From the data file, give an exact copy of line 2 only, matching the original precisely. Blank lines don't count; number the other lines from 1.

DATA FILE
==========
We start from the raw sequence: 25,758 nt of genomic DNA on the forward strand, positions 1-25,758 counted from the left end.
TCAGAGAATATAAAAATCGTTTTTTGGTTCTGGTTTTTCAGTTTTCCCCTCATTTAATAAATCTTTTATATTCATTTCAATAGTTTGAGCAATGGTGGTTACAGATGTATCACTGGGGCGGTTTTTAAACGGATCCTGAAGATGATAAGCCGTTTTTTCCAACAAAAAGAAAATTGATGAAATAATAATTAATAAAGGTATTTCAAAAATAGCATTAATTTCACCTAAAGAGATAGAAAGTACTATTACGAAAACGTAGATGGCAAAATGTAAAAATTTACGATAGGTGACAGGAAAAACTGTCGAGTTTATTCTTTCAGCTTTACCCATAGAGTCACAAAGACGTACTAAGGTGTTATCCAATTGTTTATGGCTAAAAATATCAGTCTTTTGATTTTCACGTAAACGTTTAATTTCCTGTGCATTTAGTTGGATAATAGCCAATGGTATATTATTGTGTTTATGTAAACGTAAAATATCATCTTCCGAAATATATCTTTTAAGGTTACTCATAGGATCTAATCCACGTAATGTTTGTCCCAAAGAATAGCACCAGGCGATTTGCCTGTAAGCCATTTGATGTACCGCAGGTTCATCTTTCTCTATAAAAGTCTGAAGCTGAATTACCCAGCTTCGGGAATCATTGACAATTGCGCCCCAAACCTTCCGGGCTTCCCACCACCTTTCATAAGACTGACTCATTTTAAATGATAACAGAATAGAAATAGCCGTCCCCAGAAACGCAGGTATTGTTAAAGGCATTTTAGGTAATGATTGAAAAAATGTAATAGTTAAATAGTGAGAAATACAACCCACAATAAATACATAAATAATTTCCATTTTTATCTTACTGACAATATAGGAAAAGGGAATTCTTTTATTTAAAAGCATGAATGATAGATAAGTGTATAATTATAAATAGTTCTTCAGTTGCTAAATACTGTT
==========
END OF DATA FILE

TCAGAGAATATAAAAATCGTTTTTTGGTTCTGGTTTTTCAGTTTTCCCCTCATTTAATAAATCTTTTATATTCATTTCAATAGTTTGAGCAATGGTGGTTACAGATGTATCACTGGGGCGGTTTTTAAACGGATCCTGAAGATGATAAGCCGTTTTTTCCAACAAAAAGAAAATTGATGAAATAATAATTAATAAAGGTATTTCAAAAATAGCATTAATTTCACCTAAAGAGATAGAAAGTACTATTACGAAAACGTAGATGGCAAAATGTAAAAATTTACGATAGGTGACAGGAAAAACTGTCGAGTTTATTCTTTCAGCTTTACCCATAGAGTCACAAAGACGTACTAAGGTGTTATCCAATTGTTTATGGCTAAAAATATCAGTCTTTTGATTTTCACGTAAACGTTTAATTTCCTGTGCATTTAGTTGGATAATAGCCAATGGTATATTATTGTGTTTATGTAAACGTAAAATATCATCTTCCGAAATATATCTTTTAAGGTTACTCATAGGATCTAATCCACGTAATGTTTGTCCCAAAGAATAGCACCAGGCGATTTGCCTGTAAGCCATTTGATGTACCGCAGGTTCATCTTTCTCTATAAAAGTCTGAAGCTGAATTACCCAGCTTCGGGAATCATTGACAATTGCGCCCCAAACCTTCCGGGCTTCCCACCACCTTTCATAAGACTGACTCATTTTAAATGATAACAGAATAGAAATAGCCGTCCCCAGAAACGCAGGTATTGTTAAAGGCATTTTAGGTAATGATTGAAAAAATGTAATAGTTAAATAGTGAGAAATACAACCCACAATAAATACATAAATAATTTCCATTTTTATCTTACTGACAATATAGGAAAAGGGAATTCTTTTATTTAAAAGCATGAATGATAGATAAGTGTATAATTATAAATAGTTCTTCAGTTGCTAAATACTGTT